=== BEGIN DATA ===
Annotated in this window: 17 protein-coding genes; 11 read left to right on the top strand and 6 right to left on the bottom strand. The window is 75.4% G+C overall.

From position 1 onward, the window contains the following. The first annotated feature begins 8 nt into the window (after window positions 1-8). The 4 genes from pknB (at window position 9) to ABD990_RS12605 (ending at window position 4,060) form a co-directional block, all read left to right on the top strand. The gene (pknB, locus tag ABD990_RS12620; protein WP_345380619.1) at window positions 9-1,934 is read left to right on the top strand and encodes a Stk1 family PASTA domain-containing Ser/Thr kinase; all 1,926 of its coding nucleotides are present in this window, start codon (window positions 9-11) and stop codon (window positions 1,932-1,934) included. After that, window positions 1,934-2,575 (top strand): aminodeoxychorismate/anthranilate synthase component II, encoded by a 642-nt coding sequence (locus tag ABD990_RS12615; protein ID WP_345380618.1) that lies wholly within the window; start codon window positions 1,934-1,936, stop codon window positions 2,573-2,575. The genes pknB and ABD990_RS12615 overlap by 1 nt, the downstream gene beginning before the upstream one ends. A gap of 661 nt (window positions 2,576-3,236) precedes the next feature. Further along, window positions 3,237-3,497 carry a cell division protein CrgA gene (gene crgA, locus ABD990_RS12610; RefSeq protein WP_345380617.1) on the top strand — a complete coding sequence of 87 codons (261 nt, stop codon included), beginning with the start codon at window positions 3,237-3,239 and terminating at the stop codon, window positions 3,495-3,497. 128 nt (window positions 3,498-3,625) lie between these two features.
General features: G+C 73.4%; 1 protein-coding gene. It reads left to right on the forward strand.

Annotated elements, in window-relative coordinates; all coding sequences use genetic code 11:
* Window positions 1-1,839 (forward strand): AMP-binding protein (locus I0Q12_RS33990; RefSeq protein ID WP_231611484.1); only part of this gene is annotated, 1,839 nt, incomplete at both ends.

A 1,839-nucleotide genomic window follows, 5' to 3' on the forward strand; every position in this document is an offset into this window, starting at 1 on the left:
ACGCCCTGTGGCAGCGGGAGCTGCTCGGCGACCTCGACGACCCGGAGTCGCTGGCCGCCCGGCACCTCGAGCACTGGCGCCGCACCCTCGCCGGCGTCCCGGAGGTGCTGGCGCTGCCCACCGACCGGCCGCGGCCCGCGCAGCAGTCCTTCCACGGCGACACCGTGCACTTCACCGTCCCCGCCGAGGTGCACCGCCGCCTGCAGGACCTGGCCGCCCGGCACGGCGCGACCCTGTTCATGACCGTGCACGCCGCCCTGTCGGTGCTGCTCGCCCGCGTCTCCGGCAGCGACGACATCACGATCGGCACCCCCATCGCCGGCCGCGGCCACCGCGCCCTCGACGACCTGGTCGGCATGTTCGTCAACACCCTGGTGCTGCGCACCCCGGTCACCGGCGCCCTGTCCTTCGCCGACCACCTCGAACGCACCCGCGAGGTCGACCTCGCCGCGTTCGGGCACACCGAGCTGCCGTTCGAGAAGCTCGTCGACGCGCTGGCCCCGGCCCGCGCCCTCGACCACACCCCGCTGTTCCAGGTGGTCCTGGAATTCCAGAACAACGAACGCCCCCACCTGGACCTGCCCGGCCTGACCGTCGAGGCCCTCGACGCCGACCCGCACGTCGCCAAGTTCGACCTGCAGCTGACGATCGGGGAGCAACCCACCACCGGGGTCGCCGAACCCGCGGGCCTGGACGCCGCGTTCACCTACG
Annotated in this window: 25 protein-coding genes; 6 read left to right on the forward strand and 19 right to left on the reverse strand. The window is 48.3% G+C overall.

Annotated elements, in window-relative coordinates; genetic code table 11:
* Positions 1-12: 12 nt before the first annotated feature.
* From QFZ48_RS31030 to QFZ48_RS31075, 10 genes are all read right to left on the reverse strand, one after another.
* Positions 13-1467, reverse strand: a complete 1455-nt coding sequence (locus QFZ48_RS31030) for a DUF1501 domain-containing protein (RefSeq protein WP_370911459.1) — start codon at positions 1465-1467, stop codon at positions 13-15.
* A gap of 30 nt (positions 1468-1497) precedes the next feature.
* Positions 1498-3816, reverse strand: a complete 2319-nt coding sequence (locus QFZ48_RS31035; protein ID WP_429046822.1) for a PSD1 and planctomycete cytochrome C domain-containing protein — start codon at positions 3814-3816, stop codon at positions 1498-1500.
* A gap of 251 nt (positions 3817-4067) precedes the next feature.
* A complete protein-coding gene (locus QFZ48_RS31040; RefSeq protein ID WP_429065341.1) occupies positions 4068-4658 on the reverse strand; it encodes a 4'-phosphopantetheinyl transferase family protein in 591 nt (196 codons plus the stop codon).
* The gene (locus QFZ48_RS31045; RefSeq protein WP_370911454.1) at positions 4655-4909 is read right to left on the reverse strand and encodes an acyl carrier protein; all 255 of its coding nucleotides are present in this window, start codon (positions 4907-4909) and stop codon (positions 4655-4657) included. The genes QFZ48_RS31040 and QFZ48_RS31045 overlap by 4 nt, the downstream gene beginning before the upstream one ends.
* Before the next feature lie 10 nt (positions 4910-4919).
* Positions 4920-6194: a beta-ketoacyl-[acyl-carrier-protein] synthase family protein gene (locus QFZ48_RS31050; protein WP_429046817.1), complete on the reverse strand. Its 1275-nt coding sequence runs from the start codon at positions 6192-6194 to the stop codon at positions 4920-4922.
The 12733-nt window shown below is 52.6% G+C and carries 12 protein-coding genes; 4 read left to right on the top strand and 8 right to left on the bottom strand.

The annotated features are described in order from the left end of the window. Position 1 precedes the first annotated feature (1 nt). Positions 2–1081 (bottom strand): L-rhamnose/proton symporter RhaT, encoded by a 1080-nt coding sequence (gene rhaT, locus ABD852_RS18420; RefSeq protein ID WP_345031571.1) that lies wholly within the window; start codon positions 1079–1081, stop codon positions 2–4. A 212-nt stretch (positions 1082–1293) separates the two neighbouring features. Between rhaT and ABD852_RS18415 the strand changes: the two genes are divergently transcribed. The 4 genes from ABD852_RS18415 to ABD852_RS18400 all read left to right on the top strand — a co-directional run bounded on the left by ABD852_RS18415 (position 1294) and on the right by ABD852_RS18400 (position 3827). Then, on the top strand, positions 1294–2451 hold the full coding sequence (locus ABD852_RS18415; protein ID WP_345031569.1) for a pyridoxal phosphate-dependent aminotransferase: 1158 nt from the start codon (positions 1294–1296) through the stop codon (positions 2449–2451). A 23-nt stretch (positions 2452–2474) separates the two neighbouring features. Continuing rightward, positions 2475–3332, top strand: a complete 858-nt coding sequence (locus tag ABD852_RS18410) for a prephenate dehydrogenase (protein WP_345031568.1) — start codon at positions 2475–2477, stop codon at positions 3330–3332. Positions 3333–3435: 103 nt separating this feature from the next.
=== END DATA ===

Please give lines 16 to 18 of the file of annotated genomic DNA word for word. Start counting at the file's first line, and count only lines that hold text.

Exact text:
* A complete protein-coding gene (locus QFZ48_RS31040; RefSeq protein ID WP_429065341.1) occupies positions 4068-4658 on the reverse strand; it encodes a 4'-phosphopantetheinyl transferase family protein in 591 nt (196 codons plus the stop codon).
* The gene (locus QFZ48_RS31045; RefSeq protein WP_370911454.1) at positions 4655-4909 is read right to left on the reverse strand and encodes an acyl carrier protein; all 255 of its coding nucleotides are present in this window, start codon (positions 4907-4909) and stop codon (positions 4655-4657) included. The genes QFZ48_RS31040 and QFZ48_RS31045 overlap by 4 nt, the downstream gene beginning before the upstream one ends.
* Before the next feature lie 10 nt (positions 4910-4919).